In all statistical tests, we used the 95% CI and p-value ≤ 0.05 was considered statistically significant.


The age of the studied AML patients (N = 52) ranged from 18 to 64 (mean 43.1±12.5) years. Male patients were the majority (61.5%). The median of hematological parameters showed significantly marked anemia, thrombocytopenia, and leukocytosis. The count of blasts in bone marrow ranged 28.0–95.0% with a median of 61.0%. The percentage of CD38 expression among AML patients ranged 3.6–79.9%, and was positive in 35 (67.3%) patients and negative in 17 (32.7%) patients. The CD38 expression in AML patients was significantly higher than in the control (p = 0.001) [Table 1].

Table 1: Patients’ characteristics, CD38 expression, and some laboratory parameters of the studied patients with acute myeloid leukemia (AML) compared to the control.


AML patients

(N = 52)


(n = 25)




32 (61.5%)

14 (56.0%)



20 (38.5%)

11 (44.0%)

Mean age, years

43.1 ± 12.5

45.6 ± 12.3


CD38 expression %, median (range)

36.6 (3.6–79.9)

12.4 (1.5–31.7)


Hemoglobin concentration (g/dL), mean (SD)

7.61 ± 2.3

14.6 ± 2.4


Total leukocytic count (x109/L), median (range)

18.5 (1.2–235.0)

7.3 (4.1–10.0)


Platelets count (x109/L), median (range)

42.0 (14.0–140.0)

231.0 (180.0–430.0)


* significant.

Regarding clinical symptoms, the majority of our AML patients presented with fatigue and bone pain, while half of them presented with bleeding. On the basis of the French-American-British (FAB) classification, the common diagnostic types found were AML-M2 (30.8%) and AML-M4 (26.9%) [Table 2].

Table 2: Clinical data and FAB classification of the patients with acute myeloid leukemia (AML).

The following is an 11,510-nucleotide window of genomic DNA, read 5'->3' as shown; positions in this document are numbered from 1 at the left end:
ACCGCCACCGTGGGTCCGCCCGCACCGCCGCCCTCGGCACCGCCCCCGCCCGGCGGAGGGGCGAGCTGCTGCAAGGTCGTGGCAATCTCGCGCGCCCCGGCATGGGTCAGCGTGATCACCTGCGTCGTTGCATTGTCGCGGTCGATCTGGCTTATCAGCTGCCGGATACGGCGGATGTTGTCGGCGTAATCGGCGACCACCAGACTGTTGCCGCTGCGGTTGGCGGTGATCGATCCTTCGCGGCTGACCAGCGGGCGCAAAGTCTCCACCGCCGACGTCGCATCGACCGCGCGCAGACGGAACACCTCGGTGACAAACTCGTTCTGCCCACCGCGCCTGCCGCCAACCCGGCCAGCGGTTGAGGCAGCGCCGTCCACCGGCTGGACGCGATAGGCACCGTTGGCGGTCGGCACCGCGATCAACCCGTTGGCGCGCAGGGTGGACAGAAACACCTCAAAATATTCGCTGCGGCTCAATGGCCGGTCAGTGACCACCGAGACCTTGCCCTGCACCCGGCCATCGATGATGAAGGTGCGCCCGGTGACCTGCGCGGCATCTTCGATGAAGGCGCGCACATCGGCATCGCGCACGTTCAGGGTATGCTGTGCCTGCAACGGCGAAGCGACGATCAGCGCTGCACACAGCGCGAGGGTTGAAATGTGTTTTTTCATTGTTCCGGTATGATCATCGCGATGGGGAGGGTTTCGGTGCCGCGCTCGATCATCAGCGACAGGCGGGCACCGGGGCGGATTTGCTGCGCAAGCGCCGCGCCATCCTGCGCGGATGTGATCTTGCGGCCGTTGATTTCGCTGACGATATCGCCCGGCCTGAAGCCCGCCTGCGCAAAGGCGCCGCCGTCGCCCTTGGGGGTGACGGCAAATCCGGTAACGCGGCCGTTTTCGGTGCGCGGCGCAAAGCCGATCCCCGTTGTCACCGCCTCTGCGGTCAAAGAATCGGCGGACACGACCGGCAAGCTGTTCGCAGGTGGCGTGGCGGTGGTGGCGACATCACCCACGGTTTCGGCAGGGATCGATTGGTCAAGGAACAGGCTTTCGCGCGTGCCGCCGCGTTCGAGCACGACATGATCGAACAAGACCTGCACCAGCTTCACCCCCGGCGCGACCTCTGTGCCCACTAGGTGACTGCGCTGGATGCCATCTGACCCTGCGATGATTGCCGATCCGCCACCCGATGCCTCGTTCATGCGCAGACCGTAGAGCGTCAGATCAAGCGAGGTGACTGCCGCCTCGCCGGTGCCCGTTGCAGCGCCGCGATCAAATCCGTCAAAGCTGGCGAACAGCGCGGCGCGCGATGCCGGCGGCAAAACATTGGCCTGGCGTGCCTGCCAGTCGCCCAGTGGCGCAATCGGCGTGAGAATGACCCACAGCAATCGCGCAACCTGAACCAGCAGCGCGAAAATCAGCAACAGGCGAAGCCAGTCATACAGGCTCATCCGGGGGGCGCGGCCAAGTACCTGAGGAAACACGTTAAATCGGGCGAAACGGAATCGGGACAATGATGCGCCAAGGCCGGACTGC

Clinical data




Bone pain


















FAB classification type



















FAB: French-American-British. All percentages are based on the total sample size of AML patients (N = 52).

The patients were classified according to cytogenetic findings as favorable cytogenetics (n = 16), intermediate cytogenetics (n = 14), and poor cytogenetics (n = 22). The percentage of AML patients with positive CD38 expression was higher in the group with favorable cytogenetics (75.0%) than in the groups with intermediate (57.1%) and poor cytogenetics (68.2%). However, these differences were not significant (p = 0.578). Meanwhile, the median CD38 expression was significantly higher in favorable cytogenetic group patients (55.0%) than in intermediate (26.2%) and poor (27.9%) cytogenetic groups (p = 0.007) [Table 3].

Table 3: CD38 expression in relation to cytogenetic risk category in acute myeloid leukemia patients.


Cytogenetic risk group



(n = 16)


(n = 14)


(n = 22)

Negative CD38

4 (25.0%)

6 (42.9%)

7 (31.8%)


Positive CD38

12 (75.0%)

8 (57.1%)

15 (68.2%)


The Kaplan Meier median survival curve for CD38 expression was higher in patients who were CD38+ (20.9 months) compared to those who were CD38– (18.1 months). However, this difference was found insignificant (p = 0.090) [Figure 2].

Figure 2: The median overall survival time in relation to CD38 expression in acute myeloid leukemia patients.

Among our AML patients with positive CD38 expression, those with poor cytogenetic risk had significantly shorter median overall survival (17.9 months) than those with favorable and intermediate cytogenetic risk (23.5 and 22.6 months, respectively) (p = 0.010) [Figure 3].

Figure 3: The median overall survival time in relation to cytogenetic risk categories (favorable, intermediate, and poor) among positive CD38 patients with acute myeloid leukemia.


CD38 has been thoroughly studied in patients with lymphocytic disorders, mainly chronic lymphocytic leukemia and multiple myeloma.10 In the current study, the expression of CD38 was studied in patients with AML to document the findings in relation to their cytogenetic risk.